Michael Vick will plead guilty to federal dog-fighting charges, which means he now faces up to five years in prison and perhaps much more. But not if the NAACP has anything to say about it.
I have refrained from commenting about Vick until now, mainly because I believe in "innocent until proven guilty" and I've been rather disgusted at how the mainstream media tends to convict before any evidence is heard. Case in point, the Duke Lacrosse team. So, while I was disappointed to hear of Vick's potential involvement in all of this I still held out hope that he was not guilty. I was wrong.
Vick is an incredibly talented athlete. He had ways of making people say "wow". In short, he was fun to watch and had a very bright future ahead of him. It's a shame that he's basically flushed all of that for some cheap thrills. It's amazing to me how some athletes are hell-bent to waste their talent and self-destruct. Add Michael Vick to that list. Up to five years in prison and a lifetime of shame next to names like Kobe Bryant, OJ Simpson, Joe Jackson and Pete Rose.
Amidst all of this, the question being asked is: When will Vick be allowed to play football again? Yes, this reflects poorly on our society, but it's still a legitimate question. Interestingly enough, the NAACP has quickly jumped to Vick's defense, asking the NFL to avoid suspending the superstar quarterback. NAACP president R.L. White said that Vick "made a mistake" and should be allowed to learn from it. He feels that any prison sentence Vick receives is punishment enough and that an NFL suspension would be harsh. Well, I understand the argument, but I couldn't disagree more.
First, the crime. White speaks of it (along with many other Vick supporters) as though Vick was ticketed for jaywalking. This man committed a serious crime. Brutal cruelty to animals represents human behavior disturbing in every sense of the word. Many clinical sociopaths are identified early because of their tendency to engage in such behavior. Any psychiatrist will tell you that someone capable of brutality towards animals is also capable of the same towards humans, which is one of the reasons why this is against the law. So, Vick will plead guilty to a very serious crime and with that comes serious punishment. Five years in prison is fair, although I highly doubt he will get that much.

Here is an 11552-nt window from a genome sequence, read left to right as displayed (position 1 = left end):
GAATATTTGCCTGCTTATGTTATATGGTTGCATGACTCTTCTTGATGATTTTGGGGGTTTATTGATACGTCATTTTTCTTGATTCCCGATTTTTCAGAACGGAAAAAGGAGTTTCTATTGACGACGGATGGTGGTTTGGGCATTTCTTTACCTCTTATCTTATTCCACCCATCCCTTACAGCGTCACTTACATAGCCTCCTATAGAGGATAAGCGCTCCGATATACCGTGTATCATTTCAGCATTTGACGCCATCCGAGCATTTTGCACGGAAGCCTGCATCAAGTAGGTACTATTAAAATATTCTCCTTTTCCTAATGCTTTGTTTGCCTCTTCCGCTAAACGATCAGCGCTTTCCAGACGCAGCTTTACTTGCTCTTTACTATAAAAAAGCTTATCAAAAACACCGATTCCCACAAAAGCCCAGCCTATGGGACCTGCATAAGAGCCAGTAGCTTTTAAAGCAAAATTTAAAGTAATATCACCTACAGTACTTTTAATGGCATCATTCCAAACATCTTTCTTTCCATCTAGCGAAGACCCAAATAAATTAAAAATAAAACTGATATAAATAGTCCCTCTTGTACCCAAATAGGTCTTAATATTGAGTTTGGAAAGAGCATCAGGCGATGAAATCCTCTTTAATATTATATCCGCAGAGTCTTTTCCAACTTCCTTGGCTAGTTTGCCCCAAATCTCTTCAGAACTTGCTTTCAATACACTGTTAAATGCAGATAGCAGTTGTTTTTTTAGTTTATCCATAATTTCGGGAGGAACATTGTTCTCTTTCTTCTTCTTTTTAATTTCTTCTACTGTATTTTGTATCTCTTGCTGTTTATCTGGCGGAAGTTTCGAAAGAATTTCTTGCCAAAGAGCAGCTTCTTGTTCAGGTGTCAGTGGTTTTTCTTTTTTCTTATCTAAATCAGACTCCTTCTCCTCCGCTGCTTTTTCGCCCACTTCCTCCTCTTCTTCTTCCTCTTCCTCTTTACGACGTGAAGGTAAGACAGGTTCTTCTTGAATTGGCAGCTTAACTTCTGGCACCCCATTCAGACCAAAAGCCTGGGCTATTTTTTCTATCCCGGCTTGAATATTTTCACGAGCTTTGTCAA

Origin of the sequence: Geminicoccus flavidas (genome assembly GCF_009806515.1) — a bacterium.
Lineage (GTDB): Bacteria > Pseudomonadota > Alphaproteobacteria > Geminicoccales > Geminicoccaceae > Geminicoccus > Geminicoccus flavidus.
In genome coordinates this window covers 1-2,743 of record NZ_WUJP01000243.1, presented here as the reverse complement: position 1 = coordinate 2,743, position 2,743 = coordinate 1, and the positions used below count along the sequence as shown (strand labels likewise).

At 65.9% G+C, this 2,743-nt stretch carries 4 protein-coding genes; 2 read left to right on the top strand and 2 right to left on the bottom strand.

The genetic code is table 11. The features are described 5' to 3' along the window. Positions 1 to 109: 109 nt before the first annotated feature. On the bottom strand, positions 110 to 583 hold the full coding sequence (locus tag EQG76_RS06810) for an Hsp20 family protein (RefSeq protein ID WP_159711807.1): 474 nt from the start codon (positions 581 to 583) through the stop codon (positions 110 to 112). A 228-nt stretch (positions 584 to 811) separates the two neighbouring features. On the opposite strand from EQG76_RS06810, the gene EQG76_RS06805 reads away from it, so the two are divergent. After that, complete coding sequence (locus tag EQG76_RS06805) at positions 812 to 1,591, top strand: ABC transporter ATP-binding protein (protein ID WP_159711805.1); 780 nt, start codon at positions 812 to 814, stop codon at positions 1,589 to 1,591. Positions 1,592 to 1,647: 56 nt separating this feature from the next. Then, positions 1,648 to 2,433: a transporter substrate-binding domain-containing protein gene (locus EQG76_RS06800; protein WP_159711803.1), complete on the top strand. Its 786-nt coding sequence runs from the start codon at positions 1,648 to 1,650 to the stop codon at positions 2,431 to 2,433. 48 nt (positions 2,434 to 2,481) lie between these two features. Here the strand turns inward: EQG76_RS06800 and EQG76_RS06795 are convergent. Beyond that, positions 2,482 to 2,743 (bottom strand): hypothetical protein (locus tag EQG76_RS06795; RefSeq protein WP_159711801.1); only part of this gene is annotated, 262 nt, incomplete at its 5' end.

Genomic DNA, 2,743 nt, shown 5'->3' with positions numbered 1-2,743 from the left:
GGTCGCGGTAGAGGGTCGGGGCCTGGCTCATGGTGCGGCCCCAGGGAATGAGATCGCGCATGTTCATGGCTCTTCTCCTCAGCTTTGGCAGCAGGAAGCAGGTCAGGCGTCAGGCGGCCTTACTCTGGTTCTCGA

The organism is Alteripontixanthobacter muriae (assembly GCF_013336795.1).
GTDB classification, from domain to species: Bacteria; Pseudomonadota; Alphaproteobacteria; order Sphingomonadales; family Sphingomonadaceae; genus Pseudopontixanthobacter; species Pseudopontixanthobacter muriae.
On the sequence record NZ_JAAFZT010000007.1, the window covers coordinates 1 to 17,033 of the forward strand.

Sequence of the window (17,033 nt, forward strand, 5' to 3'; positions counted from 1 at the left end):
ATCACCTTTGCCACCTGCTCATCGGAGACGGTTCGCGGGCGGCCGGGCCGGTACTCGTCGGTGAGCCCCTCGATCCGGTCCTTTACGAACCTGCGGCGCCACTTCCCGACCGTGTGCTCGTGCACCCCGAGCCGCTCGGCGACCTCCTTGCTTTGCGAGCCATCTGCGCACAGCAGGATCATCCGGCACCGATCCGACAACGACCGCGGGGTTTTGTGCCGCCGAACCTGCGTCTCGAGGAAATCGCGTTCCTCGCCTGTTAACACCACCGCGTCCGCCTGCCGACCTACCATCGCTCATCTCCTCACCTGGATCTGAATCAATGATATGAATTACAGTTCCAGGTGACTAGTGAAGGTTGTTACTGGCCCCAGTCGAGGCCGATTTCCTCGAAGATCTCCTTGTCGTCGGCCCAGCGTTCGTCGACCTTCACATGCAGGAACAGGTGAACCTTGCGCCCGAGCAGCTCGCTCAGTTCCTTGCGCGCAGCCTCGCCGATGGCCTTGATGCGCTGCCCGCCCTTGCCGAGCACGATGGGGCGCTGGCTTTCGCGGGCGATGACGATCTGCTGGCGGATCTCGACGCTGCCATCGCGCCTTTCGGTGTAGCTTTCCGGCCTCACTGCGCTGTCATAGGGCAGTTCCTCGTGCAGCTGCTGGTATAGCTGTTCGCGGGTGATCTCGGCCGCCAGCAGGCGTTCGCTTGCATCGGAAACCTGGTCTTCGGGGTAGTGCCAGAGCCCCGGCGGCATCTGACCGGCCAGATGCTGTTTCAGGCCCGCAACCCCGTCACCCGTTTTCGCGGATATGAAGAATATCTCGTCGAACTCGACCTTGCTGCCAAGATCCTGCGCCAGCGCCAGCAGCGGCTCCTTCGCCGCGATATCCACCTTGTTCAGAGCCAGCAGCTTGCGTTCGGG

So what happens after his prison term? White says that Vick's debt to society would then be paid and the slate wiped clean and Vick should then be allowed back into the NFL. Well, the debt to society might be paid, but what about the debt to the NFL? Vick's behavior reflects very poorly on the NFL, not to mention that he is yet another professional athlete with a felony history. I'm not the only one getting tired of these guys behaving like the rules don't apply to them.
Let me put it this way: If I were to commit a felony, my license to practice medicine would likely be revoked, meaning I could never practice medicine again. Other professional organizations are similar. I wouldn't object if the NFL suspended him for life, although that is also highly unlikely lest they risk a racism charge. Felonies and professionalism don't mix, and Vick is a professional. With that comes responsibility and violating that responsibility carries penalties. Yes, he needs to serve time, but that's not the only consequence he should pay. My guess is the NFL will suspend him for the length of his prison term and allow the suspension to be served while in prison. The NFL tends to be gutless that way (along with all other professional sports organizations). Hopefully, the individual teams will refuse to sign him. Vick committed a major crime, and he should lose his career for it. The NAACP is wrong.